And that goes to the burnout issue. I think that we have traditionally focused on the rights and the experience of the patient and the doctor is just there. I don’t think this is going to happen, but at one point I thought that the machine is going to do all the work. It’s going to generate everything. It’s going to write the note and we’re going to be, wow, it’s going to write the note.

No. We’re going to be spending all our time at night reviewing the notes that the computer has generated and fixing them. Now you could say that’s really great, but that’s not the kind of doctoring I want do. So what is it that gives me the reason why I went into medicine, the drive that makes us value ourselves as a profession? What is that and how does the machine fit in there?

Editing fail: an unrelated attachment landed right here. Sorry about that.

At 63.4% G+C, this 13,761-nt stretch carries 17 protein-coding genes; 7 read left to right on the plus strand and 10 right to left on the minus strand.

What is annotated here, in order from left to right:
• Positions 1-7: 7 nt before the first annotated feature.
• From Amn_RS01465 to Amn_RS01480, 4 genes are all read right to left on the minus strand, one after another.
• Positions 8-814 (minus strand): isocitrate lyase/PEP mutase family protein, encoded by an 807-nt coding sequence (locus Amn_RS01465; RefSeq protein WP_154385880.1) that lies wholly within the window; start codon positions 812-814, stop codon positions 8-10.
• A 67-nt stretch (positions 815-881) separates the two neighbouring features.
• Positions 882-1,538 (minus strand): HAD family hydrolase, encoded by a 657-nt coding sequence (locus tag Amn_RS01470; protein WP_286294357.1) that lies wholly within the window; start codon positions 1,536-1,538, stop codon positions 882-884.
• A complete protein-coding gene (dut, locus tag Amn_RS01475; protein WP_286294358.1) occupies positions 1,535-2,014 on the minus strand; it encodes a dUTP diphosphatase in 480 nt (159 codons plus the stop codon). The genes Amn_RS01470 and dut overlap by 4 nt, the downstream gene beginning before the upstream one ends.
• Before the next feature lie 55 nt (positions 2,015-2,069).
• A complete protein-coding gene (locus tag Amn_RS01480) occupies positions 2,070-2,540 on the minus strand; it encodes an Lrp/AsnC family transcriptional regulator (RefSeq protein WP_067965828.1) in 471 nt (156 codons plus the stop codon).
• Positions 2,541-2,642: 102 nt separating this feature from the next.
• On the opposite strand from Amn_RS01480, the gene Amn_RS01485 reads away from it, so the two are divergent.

I think we have to explicitly take the clinician as a human and elevate them maybe even at the same level as a patient. I mean, we’re all human, right? It’s a relationship. I hope this would make us think about that also—especially in this time of moral injury and burnout—that we should be thinking of clinicians as humans, and how does the machine augment our humanity?

Dr Bibbins-Domingo:I love the way you said that. It sounds like you’re describing both the types of research studies that you’d want in place when we’re evaluating new technologies and a framework for how we should think about whether these technologies bring value. The value comes both in evaluating clinical outcomes, which is always a patient and how we protect the patient in these environments. But the promise and the challenge of these technologies is both to the patient and to the clinician, and that we have to have frameworks for thinking about those as well, is what I’m hearing you say.